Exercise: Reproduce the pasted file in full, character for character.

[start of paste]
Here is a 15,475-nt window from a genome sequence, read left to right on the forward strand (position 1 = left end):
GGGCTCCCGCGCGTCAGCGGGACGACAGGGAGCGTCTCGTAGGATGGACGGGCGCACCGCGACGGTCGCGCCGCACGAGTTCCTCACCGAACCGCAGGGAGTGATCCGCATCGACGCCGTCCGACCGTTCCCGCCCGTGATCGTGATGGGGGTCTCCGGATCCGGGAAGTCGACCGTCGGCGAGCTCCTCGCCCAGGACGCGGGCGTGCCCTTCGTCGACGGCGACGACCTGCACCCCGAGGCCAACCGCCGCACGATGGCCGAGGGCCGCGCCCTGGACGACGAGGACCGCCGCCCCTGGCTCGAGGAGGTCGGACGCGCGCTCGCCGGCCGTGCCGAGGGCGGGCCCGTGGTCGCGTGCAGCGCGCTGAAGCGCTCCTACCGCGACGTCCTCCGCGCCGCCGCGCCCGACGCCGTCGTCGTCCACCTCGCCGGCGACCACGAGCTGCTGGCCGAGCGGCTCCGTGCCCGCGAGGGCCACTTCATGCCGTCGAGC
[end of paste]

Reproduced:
Here is a 15,475-nt window from a genome sequence, read left to right on the forward strand (position 1 = left end):
GGGCTCCCGCGCGTCAGCGGGACGACAGGGAGCGTCTCGTAGGATGGACGGGCGCACCGCGACGGTCGCGCCGCACGAGTTCCTCACCGAACCGCAGGGAGTGATCCGCATCGACGCCGTCCGACCGTTCCCGCCCGTGATCGTGATGGGGGTCTCCGGATCCGGGAAGTCGACCGTCGGCGAGCTCCTCGCCCAGGACGCGGGCGTGCCCTTCGTCGACGGCGACGACCTGCACCCCGAGGCCAACCGCCGCACGATGGCCGAGGGCCGCGCCCTGGACGACGAGGACCGCCGCCCCTGGCTCGAGGAGGTCGGACGCGCGCTCGCCGGCCGTGCCGAGGGCGGGCCCGTGGTCGCGTGCAGCGCGCTGAAGCGCTCCTACCGCGACGTCCTCCGCGCCGCCGCGCCCGACGCCGTCGTCGTCCACCTCGCCGGCGACCACGAGCTGCTGGCCGAGCGGCTCCGTGCCCGCGAGGGCCACTTCATGCCGTCGAGC